Hot Coffee (2011) - Rotten Tomatoes

Hot Coffee (2011)





Critic Consensus: No consensus yet.

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Movie Info

Seinfeld mocked it. Letterman ranked it in his top ten list. And more than fifteen years later, its infamy continues. Everyone knows the McDonald's coffee case. It has been routinely cited as an example of how citizens have taken advantage of America's legal system, but is that a fair rendition of the facts? Hot Coffee reveals what really happened to Stella Liebeck, the Albuquerque woman who spilled coffee on herself and sued McDonald's, while exploring how and why the case garnered so much media attention, who funded the effort and to what end. After seeing this film, you will decide who really profited from spilling hot coffee. -- (C) Official Sitemore
Rating: Unrated
Genre: Documentary, Special Interest
Directed By:
In Theaters:
On DVD: Nov 1, 2011
HBO Docs - Official Site

News & Interviews for Hot Coffee

Critic Reviews for Hot Coffee

All Critics (6) | Top Critics (2)

Full Review… | February 1, 2011
Top Critic

Full Review… | January 27, 2011
Hollywood Reporter
Top Critic

Everyone knows about the woman who spilled coffee on herself and won a $3 million judgment against McDonalds, but it turns out that most of what everyone knows about this case is wrong.

Full Review… | October 5, 2012

Everyone knows about the woman who spilled coffee on herself and won a $3 million judgment against McDonalds, but it turns out that most of what everyone knows about this case is wrong.

Full Review… | April 12, 2012

provides a journey through a legal system that is incrementally being subsumed by corporate interests on a daily basis.

Full Review… | February 3, 2011

Full Review… | June 29, 2011
Film School Rejects

Audience Reviews for Hot Coffee


Quite informative and interesting. It shows plainly how the public has often been deceived into distrust of the judicial system and how politicians' "fixes" to the system have resulted in injustice to the populace.

Christian C

Super Reviewer

We've all heard about the case of a woman suing McDonald's for millions of dollars because she spilled coffee on herself. How much do you really know about it? Well apparently I didn't know much about it, and how severely burned the woman was(it shows pictures). This is a documentary that uses that case, along with 3 other cases, to shine a light on tort reform and the judicial system here in America. It's VERY eye opening. I learned quite a bit, and honestly it's a little scary to see how things really work. Like a woman who was raped while working for Halliburton, can't take them to court because of mandatory arbitration. There is a really sad case about a family who had twins, and a doctor messed up a diagnosis causing one of the twins to be brain damaged. Seeing what this family goes through and their struggles with the judicial system of Nebraska is almost unbelievable. The movie obviously has a political agenda, but one that I think more people should open their eyes to. Everyone should check this out sometime.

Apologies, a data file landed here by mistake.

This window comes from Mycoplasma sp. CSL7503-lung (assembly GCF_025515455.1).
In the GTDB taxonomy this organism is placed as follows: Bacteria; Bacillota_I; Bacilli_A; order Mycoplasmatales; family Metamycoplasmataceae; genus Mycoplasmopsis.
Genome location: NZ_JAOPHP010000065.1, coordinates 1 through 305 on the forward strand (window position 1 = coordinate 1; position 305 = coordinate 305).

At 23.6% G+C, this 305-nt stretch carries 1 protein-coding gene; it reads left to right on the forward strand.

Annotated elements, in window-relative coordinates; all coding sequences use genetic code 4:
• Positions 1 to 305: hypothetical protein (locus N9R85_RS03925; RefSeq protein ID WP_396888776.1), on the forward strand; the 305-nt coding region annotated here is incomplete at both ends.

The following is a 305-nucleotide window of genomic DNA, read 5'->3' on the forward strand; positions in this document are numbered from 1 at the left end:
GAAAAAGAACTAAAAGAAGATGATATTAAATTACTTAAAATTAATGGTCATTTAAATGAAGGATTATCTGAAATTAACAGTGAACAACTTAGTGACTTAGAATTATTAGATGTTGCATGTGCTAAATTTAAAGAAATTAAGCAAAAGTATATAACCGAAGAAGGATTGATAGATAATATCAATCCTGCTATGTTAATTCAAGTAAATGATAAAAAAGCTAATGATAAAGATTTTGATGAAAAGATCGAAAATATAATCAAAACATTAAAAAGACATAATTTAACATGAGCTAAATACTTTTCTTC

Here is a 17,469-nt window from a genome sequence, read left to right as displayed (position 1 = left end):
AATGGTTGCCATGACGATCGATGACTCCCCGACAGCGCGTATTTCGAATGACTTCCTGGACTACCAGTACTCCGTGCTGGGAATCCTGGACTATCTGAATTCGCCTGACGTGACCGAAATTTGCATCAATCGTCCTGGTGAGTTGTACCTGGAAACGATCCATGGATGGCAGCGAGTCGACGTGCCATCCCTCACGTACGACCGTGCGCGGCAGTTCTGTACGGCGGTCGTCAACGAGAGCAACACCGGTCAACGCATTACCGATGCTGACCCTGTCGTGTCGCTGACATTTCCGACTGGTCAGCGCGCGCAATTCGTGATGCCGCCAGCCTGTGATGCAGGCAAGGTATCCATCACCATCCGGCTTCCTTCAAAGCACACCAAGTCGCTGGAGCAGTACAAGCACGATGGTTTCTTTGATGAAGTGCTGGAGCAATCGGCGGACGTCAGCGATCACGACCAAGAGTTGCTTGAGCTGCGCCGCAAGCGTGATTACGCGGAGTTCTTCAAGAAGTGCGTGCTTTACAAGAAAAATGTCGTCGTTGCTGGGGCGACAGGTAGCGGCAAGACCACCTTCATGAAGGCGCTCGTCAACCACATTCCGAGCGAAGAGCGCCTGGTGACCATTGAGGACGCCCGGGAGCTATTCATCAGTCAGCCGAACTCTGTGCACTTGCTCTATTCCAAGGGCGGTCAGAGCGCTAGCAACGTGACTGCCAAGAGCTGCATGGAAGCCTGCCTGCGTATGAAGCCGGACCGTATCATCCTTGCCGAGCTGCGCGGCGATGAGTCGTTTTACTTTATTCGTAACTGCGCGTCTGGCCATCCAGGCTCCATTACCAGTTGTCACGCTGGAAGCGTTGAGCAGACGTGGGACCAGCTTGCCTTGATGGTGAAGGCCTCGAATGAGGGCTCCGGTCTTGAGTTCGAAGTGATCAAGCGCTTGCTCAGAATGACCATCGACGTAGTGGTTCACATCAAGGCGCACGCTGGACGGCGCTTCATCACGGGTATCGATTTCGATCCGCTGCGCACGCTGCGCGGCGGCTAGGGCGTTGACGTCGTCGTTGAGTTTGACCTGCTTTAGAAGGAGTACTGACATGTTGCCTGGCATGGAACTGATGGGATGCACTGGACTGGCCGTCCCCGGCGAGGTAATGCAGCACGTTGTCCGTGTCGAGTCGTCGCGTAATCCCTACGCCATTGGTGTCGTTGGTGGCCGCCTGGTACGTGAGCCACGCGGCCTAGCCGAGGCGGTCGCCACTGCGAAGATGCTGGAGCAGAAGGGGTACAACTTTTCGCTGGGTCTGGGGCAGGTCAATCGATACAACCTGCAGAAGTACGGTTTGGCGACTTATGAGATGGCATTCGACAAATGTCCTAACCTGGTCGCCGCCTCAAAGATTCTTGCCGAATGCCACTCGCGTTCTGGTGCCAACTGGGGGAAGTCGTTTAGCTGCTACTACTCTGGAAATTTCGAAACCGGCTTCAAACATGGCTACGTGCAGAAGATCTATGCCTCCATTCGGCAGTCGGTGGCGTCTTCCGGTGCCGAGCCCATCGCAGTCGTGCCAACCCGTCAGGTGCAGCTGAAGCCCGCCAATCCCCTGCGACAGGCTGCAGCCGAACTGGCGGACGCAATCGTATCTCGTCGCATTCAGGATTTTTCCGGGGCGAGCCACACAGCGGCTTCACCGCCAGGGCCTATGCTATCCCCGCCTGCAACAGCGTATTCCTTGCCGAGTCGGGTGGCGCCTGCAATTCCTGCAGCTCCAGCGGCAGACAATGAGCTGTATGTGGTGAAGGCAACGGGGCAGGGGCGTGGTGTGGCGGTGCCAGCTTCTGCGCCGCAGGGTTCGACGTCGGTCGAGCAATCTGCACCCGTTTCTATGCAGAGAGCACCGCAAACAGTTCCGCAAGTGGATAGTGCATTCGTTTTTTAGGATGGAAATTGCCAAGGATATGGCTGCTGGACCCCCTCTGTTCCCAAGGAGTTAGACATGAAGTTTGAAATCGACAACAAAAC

Everett Johnson
Everett Johnson

Super Reviewer


So, you have probably heard the story about the woman who won a multi-million dollar court case because she spilled coffee on herself at McDonald's, and perhaps had a good laugh at it. Except it is no laughing matter when it happened to 79-year old Stella Liebeck, who almost died due to the severe burns, as evidenced by some very graphic photographs. And she was one of seven hundred such complaints that would lead McDonald's to lower the temperature of their coffee.

That same case would also turn out to be the prime example that the Tort Reform movement would use in calling for the elimination of so called frivolous lawsuits and reduction of court damages. What they are really interested in is corporate profits, and even go so far as to fix the game by funding the election of amenable judges.

To the credit of the documentary "Hot Coffee," it is not only interested in showing that there are two sides to every story but to also show why the civil court system is so necessary in allowing for citizens to seek redress, address wrongs and prevent future tragedies. What the film does so well is to put a very human face on these cases by also citing a neo-natal malpractice case and a young woman who was gang raped while working for Halliburton in Iraq. And now I have a newfound respect for Al Franken.

Walter M.

Super Reviewer

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